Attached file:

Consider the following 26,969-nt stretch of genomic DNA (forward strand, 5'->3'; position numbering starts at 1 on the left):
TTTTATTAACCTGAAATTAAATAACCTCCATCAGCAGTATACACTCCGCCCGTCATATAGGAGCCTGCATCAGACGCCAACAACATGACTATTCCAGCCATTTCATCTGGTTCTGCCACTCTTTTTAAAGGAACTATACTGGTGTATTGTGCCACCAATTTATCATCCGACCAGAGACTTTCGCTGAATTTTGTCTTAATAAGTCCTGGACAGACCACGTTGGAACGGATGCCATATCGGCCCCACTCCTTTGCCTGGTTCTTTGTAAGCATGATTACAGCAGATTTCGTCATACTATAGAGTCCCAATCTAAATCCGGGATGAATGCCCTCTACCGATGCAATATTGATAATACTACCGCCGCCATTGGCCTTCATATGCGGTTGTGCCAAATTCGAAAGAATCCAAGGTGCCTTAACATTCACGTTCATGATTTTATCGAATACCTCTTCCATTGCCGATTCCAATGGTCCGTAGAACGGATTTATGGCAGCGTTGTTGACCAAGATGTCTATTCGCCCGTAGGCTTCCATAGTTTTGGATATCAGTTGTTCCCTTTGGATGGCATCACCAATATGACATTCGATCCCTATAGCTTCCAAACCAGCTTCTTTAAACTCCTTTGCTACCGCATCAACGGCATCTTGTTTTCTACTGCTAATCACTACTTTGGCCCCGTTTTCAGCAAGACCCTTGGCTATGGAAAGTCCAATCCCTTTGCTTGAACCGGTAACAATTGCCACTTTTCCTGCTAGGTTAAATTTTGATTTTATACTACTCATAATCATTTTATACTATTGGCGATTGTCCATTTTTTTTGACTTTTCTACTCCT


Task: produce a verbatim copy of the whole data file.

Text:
Consider the following 26,969-nt stretch of genomic DNA (forward strand, 5'->3'; position numbering starts at 1 on the left):
TTTTATTAACCTGAAATTAAATAACCTCCATCAGCAGTATACACTCCGCCCGTCATATAGGAGCCTGCATCAGACGCCAACAACATGACTATTCCAGCCATTTCATCTGGTTCTGCCACTCTTTTTAAAGGAACTATACTGGTGTATTGTGCCACCAATTTATCATCCGACCAGAGACTTTCGCTGAATTTTGTCTTAATAAGTCCTGGACAGACCACGTTGGAACGGATGCCATATCGGCCCCACTCCTTTGCCTGGTTCTTTGTAAGCATGATTACAGCAGATTTCGTCATACTATAGAGTCCCAATCTAAATCCGGGATGAATGCCCTCTACCGATGCAATATTGATAATACTACCGCCGCCATTGGCCTTCATATGCGGTTGTGCCAAATTCGAAAGAATCCAAGGTGCCTTAACATTCACGTTCATGATTTTATCGAATACCTCTTCCATTGCCGATTCCAATGGTCCGTAGAACGGATTTATGGCAGCGTTGTTGACCAAGATGTCTATTCGCCCGTAGGCTTCCATAGTTTTGGATATCAGTTGTTCCCTTTGGATGGCATCACCAATATGACATTCGATCCCTATAGCTTCCAAACCAGCTTCTTTAAACTCCTTTGCTACCGCATCAACGGCATCTTGTTTTCTACTGCTAATCACTACTTTGGCCCCGTTTTCAGCAAGACCCTTGGCTATGGAAAGTCCAATCCCTTTGCTTGAACCGGTAACAATTGCCACTTTTCCTGCTAGGTTAAATTTTGATTTTATACTACTCATAATCATTTTATACTATTGGCGATTGTCCATTTTTTTTGACTTTTCTACTCCT